Mortgage insurer PMI Group Inc filed for Chapter 11 bankruptcy protection Wednesday, following the seizure last month of its main operating unit by Arizona insurance regulators.
PMI's filing came one day after Richard Gama, an Arizona Superior Court judge in Phoenix, rejected its request to overturn the seizure by the Arizona Department of Insurance.
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Arizona took over PMI Mortgage Insurance Co on Oct. 20, and directed that it pay claims at just 50 cents on the dollar.
The seizure came two months after the state told PMI to stop writing new policies because the company did not have enough capital.
A call to the office of Christina Urias, Arizona's director of insurance, was not immediately returned.
None of PMI's units is part of the Chapter 11 filing with the U.S. bankruptcy court in Wilmington, Delaware. In its bankruptcy petition, PMI said it had more than $225 million of assets and $736 million of debts as of Aug. 4.
PMI's bankruptcy reflects broad deterioration among mortgage insurers, many of which suffered big losses as the nation's housing downturn and weakened economy left the industry facing large claims on unpaid home loans.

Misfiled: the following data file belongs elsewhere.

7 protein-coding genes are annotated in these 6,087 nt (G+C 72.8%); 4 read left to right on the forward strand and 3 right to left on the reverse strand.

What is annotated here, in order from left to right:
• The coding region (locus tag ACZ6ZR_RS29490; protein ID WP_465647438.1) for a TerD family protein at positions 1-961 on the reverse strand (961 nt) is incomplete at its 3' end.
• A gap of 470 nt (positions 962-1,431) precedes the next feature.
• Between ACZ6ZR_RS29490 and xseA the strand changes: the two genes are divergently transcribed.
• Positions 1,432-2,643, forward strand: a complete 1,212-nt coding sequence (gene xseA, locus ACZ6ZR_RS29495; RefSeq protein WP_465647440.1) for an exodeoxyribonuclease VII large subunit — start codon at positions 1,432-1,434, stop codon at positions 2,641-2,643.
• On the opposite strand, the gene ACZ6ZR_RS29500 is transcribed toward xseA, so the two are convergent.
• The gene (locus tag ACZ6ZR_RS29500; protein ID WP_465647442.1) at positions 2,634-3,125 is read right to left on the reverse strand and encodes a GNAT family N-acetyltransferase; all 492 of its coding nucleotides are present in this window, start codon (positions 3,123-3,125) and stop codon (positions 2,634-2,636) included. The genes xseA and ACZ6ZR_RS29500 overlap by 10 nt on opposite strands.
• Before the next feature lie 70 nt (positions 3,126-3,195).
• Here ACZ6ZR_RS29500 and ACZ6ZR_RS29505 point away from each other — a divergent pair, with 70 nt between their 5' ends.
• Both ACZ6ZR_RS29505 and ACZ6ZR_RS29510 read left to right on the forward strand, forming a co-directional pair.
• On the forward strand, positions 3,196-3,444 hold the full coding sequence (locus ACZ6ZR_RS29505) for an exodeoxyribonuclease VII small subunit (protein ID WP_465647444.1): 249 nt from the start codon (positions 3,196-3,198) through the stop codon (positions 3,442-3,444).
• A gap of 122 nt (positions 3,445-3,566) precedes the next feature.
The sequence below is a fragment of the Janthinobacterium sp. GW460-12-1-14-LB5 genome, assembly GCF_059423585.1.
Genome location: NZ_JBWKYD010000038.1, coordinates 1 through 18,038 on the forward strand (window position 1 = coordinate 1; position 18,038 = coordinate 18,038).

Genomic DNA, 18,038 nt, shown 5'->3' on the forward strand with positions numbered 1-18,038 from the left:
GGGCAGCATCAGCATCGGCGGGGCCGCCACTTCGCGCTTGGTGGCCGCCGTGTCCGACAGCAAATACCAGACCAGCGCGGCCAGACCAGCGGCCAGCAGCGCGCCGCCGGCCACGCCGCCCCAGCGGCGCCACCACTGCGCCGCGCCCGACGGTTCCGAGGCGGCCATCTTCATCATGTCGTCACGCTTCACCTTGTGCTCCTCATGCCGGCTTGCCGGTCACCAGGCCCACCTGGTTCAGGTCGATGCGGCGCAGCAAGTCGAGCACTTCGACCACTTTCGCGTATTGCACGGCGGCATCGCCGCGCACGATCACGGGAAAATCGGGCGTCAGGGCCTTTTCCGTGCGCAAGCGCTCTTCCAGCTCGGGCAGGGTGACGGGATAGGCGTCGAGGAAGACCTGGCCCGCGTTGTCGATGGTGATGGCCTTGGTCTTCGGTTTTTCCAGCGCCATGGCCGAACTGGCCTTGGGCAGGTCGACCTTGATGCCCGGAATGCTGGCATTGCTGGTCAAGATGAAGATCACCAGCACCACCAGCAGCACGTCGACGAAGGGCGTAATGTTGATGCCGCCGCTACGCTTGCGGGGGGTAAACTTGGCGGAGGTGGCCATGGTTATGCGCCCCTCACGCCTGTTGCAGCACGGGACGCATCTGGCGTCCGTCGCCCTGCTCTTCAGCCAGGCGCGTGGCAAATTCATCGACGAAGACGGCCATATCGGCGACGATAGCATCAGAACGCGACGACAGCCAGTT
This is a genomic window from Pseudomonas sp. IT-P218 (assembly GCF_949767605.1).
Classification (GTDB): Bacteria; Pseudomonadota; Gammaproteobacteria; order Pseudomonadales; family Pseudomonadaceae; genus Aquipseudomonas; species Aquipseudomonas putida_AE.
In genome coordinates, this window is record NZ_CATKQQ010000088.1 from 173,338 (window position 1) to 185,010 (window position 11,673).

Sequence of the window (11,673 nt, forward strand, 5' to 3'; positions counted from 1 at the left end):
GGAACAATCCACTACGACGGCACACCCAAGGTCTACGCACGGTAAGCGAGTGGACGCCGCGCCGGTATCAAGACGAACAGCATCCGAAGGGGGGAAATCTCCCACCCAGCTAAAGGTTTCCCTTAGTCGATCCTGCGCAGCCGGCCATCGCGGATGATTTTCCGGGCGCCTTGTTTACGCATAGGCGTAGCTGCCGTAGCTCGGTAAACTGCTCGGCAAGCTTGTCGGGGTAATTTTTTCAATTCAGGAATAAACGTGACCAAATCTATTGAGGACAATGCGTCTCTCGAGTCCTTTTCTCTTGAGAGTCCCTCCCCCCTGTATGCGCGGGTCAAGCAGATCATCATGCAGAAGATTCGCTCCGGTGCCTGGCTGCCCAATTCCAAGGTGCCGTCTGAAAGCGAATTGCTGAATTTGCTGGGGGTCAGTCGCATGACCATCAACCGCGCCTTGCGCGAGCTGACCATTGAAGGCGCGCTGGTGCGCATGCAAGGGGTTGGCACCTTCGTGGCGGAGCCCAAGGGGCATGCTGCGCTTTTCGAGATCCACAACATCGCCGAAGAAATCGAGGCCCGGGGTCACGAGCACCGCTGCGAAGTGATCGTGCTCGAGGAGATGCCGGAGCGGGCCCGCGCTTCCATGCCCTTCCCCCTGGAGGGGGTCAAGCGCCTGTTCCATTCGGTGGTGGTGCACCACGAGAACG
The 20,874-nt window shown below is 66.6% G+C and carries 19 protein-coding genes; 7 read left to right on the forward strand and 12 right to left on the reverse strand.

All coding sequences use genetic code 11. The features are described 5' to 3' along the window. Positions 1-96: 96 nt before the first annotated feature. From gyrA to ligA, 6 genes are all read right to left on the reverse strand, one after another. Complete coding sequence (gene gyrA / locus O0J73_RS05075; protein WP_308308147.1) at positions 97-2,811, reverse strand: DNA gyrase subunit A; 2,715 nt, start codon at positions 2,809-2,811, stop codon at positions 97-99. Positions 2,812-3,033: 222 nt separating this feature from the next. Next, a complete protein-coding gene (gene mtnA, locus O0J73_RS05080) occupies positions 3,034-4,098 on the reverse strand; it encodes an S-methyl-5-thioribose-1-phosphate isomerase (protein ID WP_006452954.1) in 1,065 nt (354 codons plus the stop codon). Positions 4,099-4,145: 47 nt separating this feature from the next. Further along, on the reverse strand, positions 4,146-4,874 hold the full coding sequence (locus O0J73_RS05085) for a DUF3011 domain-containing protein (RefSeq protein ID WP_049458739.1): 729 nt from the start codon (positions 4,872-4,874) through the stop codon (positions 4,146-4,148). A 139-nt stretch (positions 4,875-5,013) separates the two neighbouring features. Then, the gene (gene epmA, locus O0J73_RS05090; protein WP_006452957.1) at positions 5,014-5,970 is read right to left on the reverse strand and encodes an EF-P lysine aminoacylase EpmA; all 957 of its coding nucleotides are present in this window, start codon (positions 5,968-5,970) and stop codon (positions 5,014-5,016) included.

Mortgage insurance is often required for purchasers of homes whose down payments are less than 20 percent.
"Continued high unemployment in the United States and the slow economic recovery (as compared to previous recoveries) in U.S. residential mortgage and housing markets are reflected in PMI's recent elevated loss ratios," PMI Chief Executive L. Stephen Smith said in a court filing.
Smith said bankruptcy is needed to maximize what creditors of the Walnut Creek, California-based company might recover.
JUDGE CALLS PMI UNIT "INSOLVENT"
PMI lost $412.1 million from continuing operations between January and June, a regulatory filing shows. It said it could not prepare its third-quarter financial report after Arizona locked employees out of their offices following the seizure.
In upholding the seizure, Gama said PMI Mortgage Insurance was "currently insolvent," and that Arizona showed that the unit was in "such an unsafe or unsound condition" that it would be unable to pay policyholders.
Gama also said the unit's loss projections have been off by at least 35 percent in each of the last three years, "creating substantial uncertainty" about the accuracy of its forecasts.
Earlier this month, rival Triad Guaranty Inc said it was also unlikely to meet its financial obligations.
PMI said its debts include $685 million of senior unsecured notes and $51.5 million of junior subordinated unsecured notes, all of which are now due and payable. It said the bankruptcy filing blocks noteholders from enforcing their remedies.
Shares of PMI last traded at 31 cents on Oct. 21, Reuters data show.
The bankruptcy case is In re: PMI Group Inc, U.S. Bankruptcy Court, District of Delaware, No. 11-13730. The Arizona case is Arizona v. PMI Mortgage Insurance Co et al, Arizona Superior Court, Maricopa County, No. 2011-018944. (Reporting by Ben Berkowitz and Jonathan Stempel in New York; Editing by Gerald E. McCormick and Tim Dobbyn)